Streams

Sharing is Caring

« previous episode | next episode »

Wednesday, October 10, 2007

A new bike sharing system has been a hit in Paris. Would a bike share work here in New York too? Then, an Orthodox Jewish writer discusses his crisis of faith when deciding whether to circumcise his newborn son. Also, the Gurus of How-To, Al and Larry Ubell take listeners’ calls on home repair. But first, Pulitzer Prize-winning reporter Charlie Savage on how the Bush administration has shifted power to the executive branch and secured this shift for generations to come.

Guests:

Charlie Savage

The Subversion of American Democracy

Boston Globe reporter and Pulitzer Prize-winner, Charlie Savage describes the power struggle between the Bush administration and the legislative branches of government in Takeover. Mr. Savage argues that since President Bush assumed the Presidency in 2001, he, along with Vice President Cheney and White House attorneys, have enlarged the role ...

Comments [3]

NYC Bike Sharing

Less than one percent of New Yorkers commute by bike. Leonard talks to David Haskell, executive director of The Forum for Urban Design, about the results of a recent bike-sharing experiment in NYC, in which anyone could borrow a bike for 30 minutes and return at destinations in Washington Square ...

Comments [46]

Shalom Auslander on His Relationship to God

Shalom Auslander describes his Orthodox Jewish upbringing as theological abuse in his memoir, Foreskin’s Lament. He was forced to grapple with his relationship to God and Judaism when deciding whether to circumcise his newborn son.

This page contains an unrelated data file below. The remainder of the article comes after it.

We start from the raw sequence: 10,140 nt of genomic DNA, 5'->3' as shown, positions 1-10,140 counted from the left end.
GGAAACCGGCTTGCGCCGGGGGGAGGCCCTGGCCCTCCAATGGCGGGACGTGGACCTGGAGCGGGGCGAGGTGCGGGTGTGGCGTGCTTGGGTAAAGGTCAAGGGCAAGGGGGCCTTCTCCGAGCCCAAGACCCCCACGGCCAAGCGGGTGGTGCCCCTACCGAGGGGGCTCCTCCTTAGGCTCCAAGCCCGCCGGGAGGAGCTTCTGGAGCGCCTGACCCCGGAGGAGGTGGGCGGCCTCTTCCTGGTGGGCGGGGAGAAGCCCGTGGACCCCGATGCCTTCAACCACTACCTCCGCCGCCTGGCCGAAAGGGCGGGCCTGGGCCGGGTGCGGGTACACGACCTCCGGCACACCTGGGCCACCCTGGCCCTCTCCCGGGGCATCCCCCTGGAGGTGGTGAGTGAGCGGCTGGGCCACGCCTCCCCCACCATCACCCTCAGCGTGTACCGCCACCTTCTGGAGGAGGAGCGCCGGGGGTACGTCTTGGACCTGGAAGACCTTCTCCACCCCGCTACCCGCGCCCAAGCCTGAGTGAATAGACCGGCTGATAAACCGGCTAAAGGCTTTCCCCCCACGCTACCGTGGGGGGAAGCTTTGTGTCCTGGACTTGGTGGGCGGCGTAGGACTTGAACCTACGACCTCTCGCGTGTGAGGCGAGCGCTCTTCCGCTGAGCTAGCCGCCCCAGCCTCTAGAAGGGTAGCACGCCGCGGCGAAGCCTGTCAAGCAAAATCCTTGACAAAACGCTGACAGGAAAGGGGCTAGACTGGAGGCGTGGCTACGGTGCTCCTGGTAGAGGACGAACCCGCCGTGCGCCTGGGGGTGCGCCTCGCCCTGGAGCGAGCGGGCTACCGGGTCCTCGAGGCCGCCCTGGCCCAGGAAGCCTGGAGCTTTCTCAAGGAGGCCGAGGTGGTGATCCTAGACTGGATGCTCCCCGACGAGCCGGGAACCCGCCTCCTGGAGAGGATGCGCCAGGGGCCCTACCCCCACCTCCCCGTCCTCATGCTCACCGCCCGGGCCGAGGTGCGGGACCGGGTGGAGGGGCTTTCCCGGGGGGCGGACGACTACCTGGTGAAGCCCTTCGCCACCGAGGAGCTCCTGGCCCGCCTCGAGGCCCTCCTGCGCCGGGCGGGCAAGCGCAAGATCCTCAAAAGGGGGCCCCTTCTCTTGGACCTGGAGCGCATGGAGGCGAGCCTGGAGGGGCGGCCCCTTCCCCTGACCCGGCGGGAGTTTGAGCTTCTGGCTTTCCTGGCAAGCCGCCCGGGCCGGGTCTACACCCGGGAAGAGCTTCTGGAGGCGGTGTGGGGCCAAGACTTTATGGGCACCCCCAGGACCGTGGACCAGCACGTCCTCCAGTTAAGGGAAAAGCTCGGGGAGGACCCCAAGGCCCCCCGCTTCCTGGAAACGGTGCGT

Foreskin’s Lament is available for purchase at amazon.com

Comments [5]

The Gurus of How-To

The Gurus of How-To, Al and Larry Ubell tackle the nuts and bolts of home repair, and take listeners’ calls on everything from leaky faucets to noisy air conditioners. Call us at 212-433-WNYC (212-433-9692) or submit a comment.

Comments [4]

News, weather, Radiolab, Brian Lehrer and more.
Get the best of WNYC in your inbox, every morning.

Leave a Comment

Register for your own account so you can vote on comments, save your favorites, and more. Learn more.
Please stay on topic, be civil, and be brief.
Email addresses are never displayed, but they are required to confirm your comments. Names are displayed with all comments. We reserve the right to edit any comments posted on this site. Please read the Comment Guidelines before posting. By leaving a comment, you agree to New York Public Radio's Privacy Policy and Terms Of Use.